NATIONAL

Gambling addicts trapped in debt

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  • Published : Sept 13, 2010 - 17:57
  • Updated : Sept 13, 2010 - 17:57

Neighbors used to praise him for being a good father and husband, but Kim is now a murderer, having killed his wife and son after years of struggling with gambling debts.

The 42-year-old office worker, known only by his surname, was arrested Thursday on charges of murdering his wife, 39, and 14-year-old son.

He started gambling 10 years ago out of curiosity. He sometimes won money but his gambling led to mounting debts.

In order to pay off the debts, he began betting on horse racing and online poker early this year.

He borrowed money from colleagues and relatives and mortgaged the family apartment to get a bank loan. He also got a private loan, officials said.

However, the debts snowballed to 400 million won ($345,000). That was when he started to think about suicide.

After the family’s “last vacation” in mid-August, his colleagues visited his house early this month and his wife came to know about the huge amount of debt.

During a quarrel, Kim suffocated her.

Two days later, Kim also killed his son while he slept.

“I was to about commit suicide but worried my son who would be left alone in this brutal world,” Kim was quoted as saying during the police investigation.

He dumped the bodies of his wife and son into a river in his hometown Yeongwol, Gangwon Province. He was arrested as he went to visit his father’s tomb.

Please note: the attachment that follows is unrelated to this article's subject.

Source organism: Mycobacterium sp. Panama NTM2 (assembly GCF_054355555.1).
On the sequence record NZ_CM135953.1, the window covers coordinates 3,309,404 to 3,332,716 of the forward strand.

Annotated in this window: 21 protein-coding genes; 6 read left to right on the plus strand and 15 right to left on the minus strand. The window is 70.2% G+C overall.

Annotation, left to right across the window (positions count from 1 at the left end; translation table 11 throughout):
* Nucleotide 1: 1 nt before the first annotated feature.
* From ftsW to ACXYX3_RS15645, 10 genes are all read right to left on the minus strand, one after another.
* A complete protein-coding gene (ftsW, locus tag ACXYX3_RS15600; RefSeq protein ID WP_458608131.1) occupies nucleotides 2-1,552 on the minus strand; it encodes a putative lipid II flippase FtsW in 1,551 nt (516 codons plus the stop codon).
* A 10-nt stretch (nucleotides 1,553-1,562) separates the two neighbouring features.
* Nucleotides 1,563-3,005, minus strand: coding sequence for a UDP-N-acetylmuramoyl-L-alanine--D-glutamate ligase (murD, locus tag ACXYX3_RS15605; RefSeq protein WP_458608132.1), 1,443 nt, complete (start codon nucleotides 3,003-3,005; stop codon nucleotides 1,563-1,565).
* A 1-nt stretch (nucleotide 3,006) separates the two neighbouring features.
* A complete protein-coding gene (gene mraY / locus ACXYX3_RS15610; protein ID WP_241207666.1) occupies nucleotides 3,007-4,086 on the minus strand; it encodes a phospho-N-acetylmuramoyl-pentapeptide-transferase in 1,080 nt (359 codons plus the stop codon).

“It is a bitter case in which an ordinary father killed his loved ones due to gambling debts. It is a tragedy that reflects the danger of gambling,” a police officer said.

The nation’s burgeoning gambling industry has seen a huge growth in recent years while causing 2 million gambling addicts here as well.

According to the National Gaming Control Commission, 6.1 percent of Koreans were gambling addicts last year, more than double the rate of other countries.

The rate of gambling addiction was 1.9 in the U.K., 1.7 in Canada and 2.55 in Australia.

The rate among those who visit gambling outlets was 61.4 percent, up from 55 percent in 2008, the group added.

“Most of the gambling addicts are self-employed men in their 30s or 40s. With the economic slowdown ongoing, the trend is likely to deepen,” said Cho Hyun-sub, director of the state-run Prevention Center for Gambling Addiction.

The government established the gaming control agency in 2007 and is running three treatment centers across the nation.

The centers provide temporary shelters to 5,600 addicts for education and consultations and help their self-reliance by offering job opportunities.

However, there is a huge lack of resources to support an estimated 2 million addicts here.

Cho, the center’s director, said owners of gambling businesses should feel more responsibility to help addicts get proper help. Currently, the government and the gambling industry pay half and half for the establishment of support centers.

In other countries, gambling business owners use 1 to 2 percent of their operating profits on support programs for gambling addicts.

In Korea, where the industry saw nearly 6.8 trillion won ($5.9 billion) in operating profits in 2009, its spending on such programs was less than 2.3 billion won, or 0.3 percent of their profits.

The national gambling control agency designated Sept. 17 as Gambling Addiction Prevention Day last year and marks its second anniversary this week, along with staging campaign programs.

“Despite its serious effects, our society still considers gambling addiction as an individual problem. We will share the issue with the public this week and demand social and national responsibility and support,” Cho said.

By Lee Ji-yoon (jylee@heraldcorp.com)